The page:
A Randomized, Double-Blind, Placebo-Controlled Study Evaluating the Safety and Efficacy of Varenicline for Smoking Cessation in Patients With Schizophrenia or Schizoaffective Disorder
J Clin Psychiatry 2012;73(5):654–660
Copyright 2012 Physicians Postgraduate Press, Inc.
Objective: Effective smoking cessation treatments are needed for patients with schizophrenia, who, compared with the general population, have high rates of cigarette smoking and more difficulty quitting. We evaluated the safety and efficacy of varenicline for smoking cessation in outpatients with stable schizophrenia or schizoaffective disorder.
Method: In this 12-week, randomized, double-blind, multicenter trial (May 8, 2008, to April 1, 2010), 127 smokers (≥ 15 cigarettes/d) with DSM-IV–confirmed schizophrenia or schizoaffective disorder received varenicline or placebo (2:1 ratio). The primary outcome was safety and tolerability of varenicline assessed by adverse events frequency and changes in ratings on the Positive and Negative Syndrome Scale and other psychiatric scales from baseline to 24 weeks. Abstinence was defined as no smoking 7 days prior to weeks 12 and 24, verified by carbon monoxide level.
Results: Eighty-four participants received varenicline; 43, placebo. At 12 weeks (end of treatment), 16/84 varenicline-treated patients (19.0%) met smoking cessation criteria versus 2/43 (4.7%) for placebo (P = .046). At 24 weeks, 10/84 (11.9%) varenicline-treated and 1/43 (2.3%) placebo-treated patients, respectively, met abstinence criteria (P = .090). Total adverse event rates were similar between groups, with no significant changes in symptoms of schizophrenia or in mood and anxiety ratings. Rates of suicidal ideation adverse events were 6.0% (varenicline) and 7.0% (placebo) (P = 1.0). There was 1 suicide attempt by a varenicline patient with a lifetime history of similar attempts and no completed suicides.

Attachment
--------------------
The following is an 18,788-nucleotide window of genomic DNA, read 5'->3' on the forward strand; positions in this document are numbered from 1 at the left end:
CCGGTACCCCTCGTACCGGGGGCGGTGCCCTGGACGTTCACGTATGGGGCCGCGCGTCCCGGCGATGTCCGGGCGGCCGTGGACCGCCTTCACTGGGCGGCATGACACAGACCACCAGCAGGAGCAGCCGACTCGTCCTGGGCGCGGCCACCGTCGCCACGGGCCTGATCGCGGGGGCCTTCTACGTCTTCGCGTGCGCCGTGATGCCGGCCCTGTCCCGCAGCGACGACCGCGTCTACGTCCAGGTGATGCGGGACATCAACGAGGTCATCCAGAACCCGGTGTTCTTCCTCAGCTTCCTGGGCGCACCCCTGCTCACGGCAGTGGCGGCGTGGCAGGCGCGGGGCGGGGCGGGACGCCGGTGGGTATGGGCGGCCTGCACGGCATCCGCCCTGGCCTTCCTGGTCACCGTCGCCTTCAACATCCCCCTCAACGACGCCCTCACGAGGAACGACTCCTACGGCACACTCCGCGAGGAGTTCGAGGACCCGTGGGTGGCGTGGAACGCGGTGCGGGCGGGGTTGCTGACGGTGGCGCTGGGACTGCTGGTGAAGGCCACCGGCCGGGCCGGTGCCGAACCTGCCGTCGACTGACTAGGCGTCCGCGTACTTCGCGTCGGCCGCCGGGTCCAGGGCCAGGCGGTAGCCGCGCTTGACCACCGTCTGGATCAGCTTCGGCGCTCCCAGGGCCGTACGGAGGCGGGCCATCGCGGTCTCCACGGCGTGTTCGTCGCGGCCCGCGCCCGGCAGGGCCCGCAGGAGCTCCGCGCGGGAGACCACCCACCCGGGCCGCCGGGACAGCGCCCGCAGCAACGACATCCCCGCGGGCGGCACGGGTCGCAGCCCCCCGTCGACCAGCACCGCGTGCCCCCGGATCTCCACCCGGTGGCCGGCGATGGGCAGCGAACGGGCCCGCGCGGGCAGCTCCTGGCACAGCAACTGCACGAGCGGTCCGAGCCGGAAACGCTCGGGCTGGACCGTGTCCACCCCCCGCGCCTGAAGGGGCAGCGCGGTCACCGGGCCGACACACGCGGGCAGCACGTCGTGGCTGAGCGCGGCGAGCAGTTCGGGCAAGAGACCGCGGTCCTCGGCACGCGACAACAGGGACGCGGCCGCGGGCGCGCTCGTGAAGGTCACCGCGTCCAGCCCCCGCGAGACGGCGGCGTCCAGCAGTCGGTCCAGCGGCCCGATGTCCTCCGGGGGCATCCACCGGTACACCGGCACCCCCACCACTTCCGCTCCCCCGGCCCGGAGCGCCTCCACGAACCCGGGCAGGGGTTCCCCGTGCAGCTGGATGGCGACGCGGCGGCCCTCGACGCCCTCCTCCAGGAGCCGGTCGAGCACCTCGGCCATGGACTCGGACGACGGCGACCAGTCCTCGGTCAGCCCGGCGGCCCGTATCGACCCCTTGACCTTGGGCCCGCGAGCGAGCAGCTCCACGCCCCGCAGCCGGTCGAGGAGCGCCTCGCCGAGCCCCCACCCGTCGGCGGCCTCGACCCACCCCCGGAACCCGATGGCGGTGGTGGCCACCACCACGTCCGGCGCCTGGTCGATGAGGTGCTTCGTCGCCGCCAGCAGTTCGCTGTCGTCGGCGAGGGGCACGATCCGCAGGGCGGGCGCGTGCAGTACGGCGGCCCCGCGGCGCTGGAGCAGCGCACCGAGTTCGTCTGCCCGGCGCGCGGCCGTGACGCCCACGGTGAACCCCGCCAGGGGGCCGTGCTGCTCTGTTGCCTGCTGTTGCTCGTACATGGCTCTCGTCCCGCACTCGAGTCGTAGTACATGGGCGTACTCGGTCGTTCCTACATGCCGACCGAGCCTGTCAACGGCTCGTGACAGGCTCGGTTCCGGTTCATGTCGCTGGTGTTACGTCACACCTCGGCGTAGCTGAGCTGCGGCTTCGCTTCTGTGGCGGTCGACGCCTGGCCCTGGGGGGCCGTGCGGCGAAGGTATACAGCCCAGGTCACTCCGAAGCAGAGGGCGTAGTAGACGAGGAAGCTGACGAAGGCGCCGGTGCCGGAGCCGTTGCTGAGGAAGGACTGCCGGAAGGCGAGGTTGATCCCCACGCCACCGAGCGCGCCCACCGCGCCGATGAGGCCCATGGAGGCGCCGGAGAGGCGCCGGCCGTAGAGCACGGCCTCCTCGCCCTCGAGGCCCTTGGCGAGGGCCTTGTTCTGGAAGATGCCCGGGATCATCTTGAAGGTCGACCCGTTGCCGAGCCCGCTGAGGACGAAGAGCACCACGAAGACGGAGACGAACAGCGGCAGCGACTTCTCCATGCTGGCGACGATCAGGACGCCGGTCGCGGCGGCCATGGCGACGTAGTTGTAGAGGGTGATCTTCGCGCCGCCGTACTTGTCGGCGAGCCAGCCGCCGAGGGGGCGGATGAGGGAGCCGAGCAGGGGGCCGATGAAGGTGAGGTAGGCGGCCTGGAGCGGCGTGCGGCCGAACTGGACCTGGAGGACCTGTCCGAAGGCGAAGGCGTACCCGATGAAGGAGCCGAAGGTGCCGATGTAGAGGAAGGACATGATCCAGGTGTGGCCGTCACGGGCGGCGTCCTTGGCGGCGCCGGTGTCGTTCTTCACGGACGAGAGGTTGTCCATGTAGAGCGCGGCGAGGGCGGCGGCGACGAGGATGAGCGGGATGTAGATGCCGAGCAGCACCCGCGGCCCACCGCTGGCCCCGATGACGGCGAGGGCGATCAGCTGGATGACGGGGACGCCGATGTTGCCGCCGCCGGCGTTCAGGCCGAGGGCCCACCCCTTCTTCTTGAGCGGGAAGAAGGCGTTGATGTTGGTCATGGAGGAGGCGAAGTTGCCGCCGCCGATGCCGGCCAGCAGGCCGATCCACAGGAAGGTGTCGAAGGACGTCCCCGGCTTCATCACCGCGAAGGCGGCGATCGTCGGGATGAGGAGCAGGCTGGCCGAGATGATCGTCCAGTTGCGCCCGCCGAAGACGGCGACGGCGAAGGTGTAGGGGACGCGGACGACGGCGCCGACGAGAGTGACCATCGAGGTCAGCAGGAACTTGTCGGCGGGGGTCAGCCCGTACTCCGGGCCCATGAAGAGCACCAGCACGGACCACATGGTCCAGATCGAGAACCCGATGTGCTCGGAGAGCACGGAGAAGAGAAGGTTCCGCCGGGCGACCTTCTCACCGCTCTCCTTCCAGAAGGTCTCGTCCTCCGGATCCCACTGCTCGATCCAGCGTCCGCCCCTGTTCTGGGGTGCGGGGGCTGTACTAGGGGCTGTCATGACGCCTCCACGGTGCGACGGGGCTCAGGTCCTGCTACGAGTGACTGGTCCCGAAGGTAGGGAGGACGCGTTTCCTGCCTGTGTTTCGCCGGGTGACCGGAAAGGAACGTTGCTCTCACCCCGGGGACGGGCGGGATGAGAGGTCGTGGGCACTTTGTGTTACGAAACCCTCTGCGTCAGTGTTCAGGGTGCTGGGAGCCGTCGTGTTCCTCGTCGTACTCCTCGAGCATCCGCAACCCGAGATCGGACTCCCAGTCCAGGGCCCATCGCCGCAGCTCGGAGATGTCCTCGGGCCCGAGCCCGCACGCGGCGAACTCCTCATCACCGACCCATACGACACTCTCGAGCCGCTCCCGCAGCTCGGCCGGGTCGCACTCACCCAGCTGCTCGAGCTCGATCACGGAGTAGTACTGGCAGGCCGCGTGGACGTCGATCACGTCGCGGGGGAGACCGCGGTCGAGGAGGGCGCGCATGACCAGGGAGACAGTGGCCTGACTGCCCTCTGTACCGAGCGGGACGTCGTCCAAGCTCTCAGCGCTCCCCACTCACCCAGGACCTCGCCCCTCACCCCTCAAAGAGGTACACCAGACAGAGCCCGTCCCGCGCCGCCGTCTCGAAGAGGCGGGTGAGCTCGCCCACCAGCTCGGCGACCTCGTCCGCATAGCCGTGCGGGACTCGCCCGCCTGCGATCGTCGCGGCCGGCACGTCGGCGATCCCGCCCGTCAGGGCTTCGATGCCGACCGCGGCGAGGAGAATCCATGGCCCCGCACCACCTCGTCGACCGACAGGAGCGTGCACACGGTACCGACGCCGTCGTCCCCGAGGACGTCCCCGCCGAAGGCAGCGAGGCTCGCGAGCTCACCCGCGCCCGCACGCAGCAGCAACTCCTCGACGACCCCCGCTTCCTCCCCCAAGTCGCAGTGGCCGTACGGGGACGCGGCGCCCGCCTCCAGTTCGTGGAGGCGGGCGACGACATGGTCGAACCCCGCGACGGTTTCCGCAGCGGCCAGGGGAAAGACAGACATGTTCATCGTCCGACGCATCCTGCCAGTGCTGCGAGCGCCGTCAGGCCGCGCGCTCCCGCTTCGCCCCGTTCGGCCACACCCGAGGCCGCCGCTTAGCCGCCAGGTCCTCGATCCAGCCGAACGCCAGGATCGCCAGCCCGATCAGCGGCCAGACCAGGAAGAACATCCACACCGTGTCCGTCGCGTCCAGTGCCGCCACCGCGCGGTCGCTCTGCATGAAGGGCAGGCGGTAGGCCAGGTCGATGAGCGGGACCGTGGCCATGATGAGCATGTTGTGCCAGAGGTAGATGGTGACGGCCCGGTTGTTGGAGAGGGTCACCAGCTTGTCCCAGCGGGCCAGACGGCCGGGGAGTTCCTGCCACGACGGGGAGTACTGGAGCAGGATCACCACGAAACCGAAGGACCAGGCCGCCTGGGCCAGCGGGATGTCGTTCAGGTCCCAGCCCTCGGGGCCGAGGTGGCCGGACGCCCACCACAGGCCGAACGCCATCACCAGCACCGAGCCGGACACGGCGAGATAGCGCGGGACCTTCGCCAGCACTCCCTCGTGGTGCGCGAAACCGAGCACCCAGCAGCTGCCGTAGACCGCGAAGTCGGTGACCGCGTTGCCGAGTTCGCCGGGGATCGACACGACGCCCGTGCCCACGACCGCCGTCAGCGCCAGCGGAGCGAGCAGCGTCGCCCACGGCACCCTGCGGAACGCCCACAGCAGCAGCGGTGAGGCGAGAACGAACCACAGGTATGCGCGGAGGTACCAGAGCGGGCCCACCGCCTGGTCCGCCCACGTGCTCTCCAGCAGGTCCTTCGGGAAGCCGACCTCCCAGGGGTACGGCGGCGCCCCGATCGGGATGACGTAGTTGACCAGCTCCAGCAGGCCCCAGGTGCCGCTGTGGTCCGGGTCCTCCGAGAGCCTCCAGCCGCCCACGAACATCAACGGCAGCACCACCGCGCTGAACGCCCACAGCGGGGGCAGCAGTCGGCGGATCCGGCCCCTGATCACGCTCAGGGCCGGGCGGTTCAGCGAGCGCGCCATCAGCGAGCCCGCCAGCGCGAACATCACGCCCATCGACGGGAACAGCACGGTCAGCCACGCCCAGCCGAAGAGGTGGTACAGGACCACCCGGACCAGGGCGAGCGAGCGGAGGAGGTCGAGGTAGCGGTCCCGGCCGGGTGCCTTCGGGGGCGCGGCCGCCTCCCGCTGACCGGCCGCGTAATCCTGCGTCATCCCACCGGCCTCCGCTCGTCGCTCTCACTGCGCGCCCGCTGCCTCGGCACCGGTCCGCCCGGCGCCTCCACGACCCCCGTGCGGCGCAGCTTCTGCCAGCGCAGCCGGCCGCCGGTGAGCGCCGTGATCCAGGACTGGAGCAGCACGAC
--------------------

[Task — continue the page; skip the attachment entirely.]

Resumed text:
Conclusions: Varenicline was well tolerated, with no evidence of exacerbation of symptoms, and was associated with significantly higher smoking cessation rates versus placebo at 12 weeks. Our findings suggest varenicline is a suitable smoking cessation therapy for patients with schizophrenia or schizoaffective disorder.
Trial Registration: ClinicalTrials.gov identifier:
J Clin Psychiatry 2012;73(5):654–660
© Copyright 2012 Physicians Postgraduate Press, Inc.
Submitted: November 8, 2011; accepted February 28, 2012(doi:10.4088/JCP.11m07522).
Corresponding author: Jill M. Williams, MD, UMDNJ-Robert Wood Johnson Medical School, 317 George St, Ste 105, New Brunswick, NJ 08901 (email@example.com). here
This trial trial was conducted for the primary purpose of exploiting psychiatric patients as a means to an end, the end being increasing the market for Chantix, to fulfill Pfizer's marketing agenda... It's obvious from reading this, they expected to have serious safety problems; yet luckily for Pfizer's marketing department and for Pfizer it's stockholders, there was, the authors state, "no evidence of problems." Pfizer found no evidence that Chantix can cause and/or exacerbate psychosis, as is well-documented in the FDA AERS data.